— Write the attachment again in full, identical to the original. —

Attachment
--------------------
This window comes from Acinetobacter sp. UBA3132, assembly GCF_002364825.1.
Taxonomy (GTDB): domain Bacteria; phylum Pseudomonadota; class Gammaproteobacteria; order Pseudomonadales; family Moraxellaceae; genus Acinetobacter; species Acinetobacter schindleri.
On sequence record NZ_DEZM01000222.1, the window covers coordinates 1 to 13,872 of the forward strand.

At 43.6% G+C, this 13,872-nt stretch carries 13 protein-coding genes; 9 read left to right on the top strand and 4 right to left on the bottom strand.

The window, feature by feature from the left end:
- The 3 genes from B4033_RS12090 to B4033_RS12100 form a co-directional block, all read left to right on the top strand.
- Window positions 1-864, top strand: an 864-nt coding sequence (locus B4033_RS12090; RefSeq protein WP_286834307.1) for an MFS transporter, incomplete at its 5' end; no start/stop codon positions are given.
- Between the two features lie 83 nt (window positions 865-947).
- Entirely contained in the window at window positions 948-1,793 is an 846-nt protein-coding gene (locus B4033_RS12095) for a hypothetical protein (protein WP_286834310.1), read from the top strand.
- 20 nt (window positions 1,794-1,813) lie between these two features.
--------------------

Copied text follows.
This window comes from Acinetobacter sp. UBA3132, assembly GCF_002364825.1.
Taxonomy (GTDB): domain Bacteria; phylum Pseudomonadota; class Gammaproteobacteria; order Pseudomonadales; family Moraxellaceae; genus Acinetobacter; species Acinetobacter schindleri.
On sequence record NZ_DEZM01000222.1, the window covers coordinates 1 to 13,872 of the forward strand.

At 43.6% G+C, this 13,872-nt stretch carries 13 protein-coding genes; 9 read left to right on the top strand and 4 right to left on the bottom strand.

The window, feature by feature from the left end:
- The 3 genes from B4033_RS12090 to B4033_RS12100 form a co-directional block, all read left to right on the top strand.
- Window positions 1-864, top strand: an 864-nt coding sequence (locus B4033_RS12090; RefSeq protein WP_286834307.1) for an MFS transporter, incomplete at its 5' end; no start/stop codon positions are given.
- Between the two features lie 83 nt (window positions 865-947).
- Entirely contained in the window at window positions 948-1,793 is an 846-nt protein-coding gene (locus B4033_RS12095) for a hypothetical protein (protein WP_286834310.1), read from the top strand.
- 20 nt (window positions 1,794-1,813) lie between these two features.